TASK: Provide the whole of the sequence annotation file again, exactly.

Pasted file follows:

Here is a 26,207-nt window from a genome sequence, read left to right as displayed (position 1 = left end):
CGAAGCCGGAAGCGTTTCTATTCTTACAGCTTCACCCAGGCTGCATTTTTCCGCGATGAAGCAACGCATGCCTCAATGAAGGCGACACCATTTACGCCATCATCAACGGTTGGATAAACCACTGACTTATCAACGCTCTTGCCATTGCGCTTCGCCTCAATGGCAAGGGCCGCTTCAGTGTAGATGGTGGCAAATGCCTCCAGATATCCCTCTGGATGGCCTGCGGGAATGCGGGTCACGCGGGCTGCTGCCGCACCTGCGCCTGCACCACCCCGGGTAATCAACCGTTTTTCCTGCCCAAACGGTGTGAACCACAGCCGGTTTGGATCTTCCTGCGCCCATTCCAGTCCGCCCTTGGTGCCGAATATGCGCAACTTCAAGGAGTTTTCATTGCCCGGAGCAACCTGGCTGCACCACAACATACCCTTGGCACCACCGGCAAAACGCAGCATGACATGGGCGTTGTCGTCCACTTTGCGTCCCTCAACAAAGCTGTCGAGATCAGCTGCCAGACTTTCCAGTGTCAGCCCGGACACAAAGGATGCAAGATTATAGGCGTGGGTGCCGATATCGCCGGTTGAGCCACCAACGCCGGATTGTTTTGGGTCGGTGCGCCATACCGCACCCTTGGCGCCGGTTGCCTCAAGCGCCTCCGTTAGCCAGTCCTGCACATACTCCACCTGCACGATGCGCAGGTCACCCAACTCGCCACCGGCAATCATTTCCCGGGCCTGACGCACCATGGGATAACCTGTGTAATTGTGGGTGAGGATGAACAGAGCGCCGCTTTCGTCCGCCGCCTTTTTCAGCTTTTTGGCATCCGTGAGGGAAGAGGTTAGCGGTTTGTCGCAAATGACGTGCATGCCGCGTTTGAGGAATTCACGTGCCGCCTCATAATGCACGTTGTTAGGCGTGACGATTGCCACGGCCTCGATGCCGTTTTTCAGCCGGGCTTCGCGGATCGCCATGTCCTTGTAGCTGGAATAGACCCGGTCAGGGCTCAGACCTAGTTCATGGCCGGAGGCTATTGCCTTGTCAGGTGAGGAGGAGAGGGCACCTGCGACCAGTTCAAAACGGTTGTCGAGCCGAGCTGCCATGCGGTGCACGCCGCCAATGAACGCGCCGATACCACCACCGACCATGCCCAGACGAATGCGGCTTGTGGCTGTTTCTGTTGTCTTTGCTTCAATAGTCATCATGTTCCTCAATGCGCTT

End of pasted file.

Here is a 26,207-nt window from a genome sequence, read left to right as displayed (position 1 = left end):
CGAAGCCGGAAGCGTTTCTATTCTTACAGCTTCACCCAGGCTGCATTTTTCCGCGATGAAGCAACGCATGCCTCAATGAAGGCGACACCATTTACGCCATCATCAACGGTTGGATAAACCACTGACTTATCAACGCTCTTGCCATTGCGCTTCGCCTCAATGGCAAGGGCCGCTTCAGTGTAGATGGTGGCAAATGCCTCCAGATATCCCTCTGGATGGCCTGCGGGAATGCGGGTCACGCGGGCTGCTGCCGCACCTGCGCCTGCACCACCCCGGGTAATCAACCGTTTTTCCTGCCCAAACGGTGTGAACCACAGCCGGTTTGGATCTTCCTGCGCCCATTCCAGTCCGCCCTTGGTGCCGAATATGCGCAACTTCAAGGAGTTTTCATTGCCCGGAGCAACCTGGCTGCACCACAACATACCCTTGGCACCACCGGCAAAACGCAGCATGACATGGGCGTTGTCGTCCACTTTGCGTCCCTCAACAAAGCTGTCGAGATCAGCTGCCAGACTTTCCAGTGTCAGCCCGGACACAAAGGATGCAAGATTATAGGCGTGGGTGCCGATATCGCCGGTTGAGCCACCAACGCCGGATTGTTTTGGGTCGGTGCGCCATACCGCACCCTTGGCGCCGGTTGCCTCAAGCGCCTCCGTTAGCCAGTCCTGCACATACTCCACCTGCACGATGCGCAGGTCACCCAACTCGCCACCGGCAATCATTTCCCGGGCCTGACGCACCATGGGATAACCTGTGTAATTGTGGGTGAGGATGAACAGAGCGCCGCTTTCGTCCGCCGCCTTTTTCAGCTTTTTGGCATCCGTGAGGGAAGAGGTTAGCGGTTTGTCGCAAATGACGTGCATGCCGCGTTTGAGGAATTCACGTGCCGCCTCATAATGCACGTTGTTAGGCGTGACGATTGCCACGGCCTCGATGCCGTTTTTCAGCCGGGCTTCGCGGATCGCCATGTCCTTGTAGCTGGAATAGACCCGGTCAGGGCTCAGACCTAGTTCATGGCCGGAGGCTATTGCCTTGTCAGGTGAGGAGGAGAGGGCACCTGCGACCAGTTCAAAACGGTTGTCGAGCCGAGCTGCCATGCGGTGCACGCCGCCAATGAACGCGCCGATACCACCACCGACCATGCCCAGACGAATGCGGCTTGTGGCTGTTTCTGTTGTCTTTGCTTCAATAGTCATCATGTTCCTCAATGCGCTT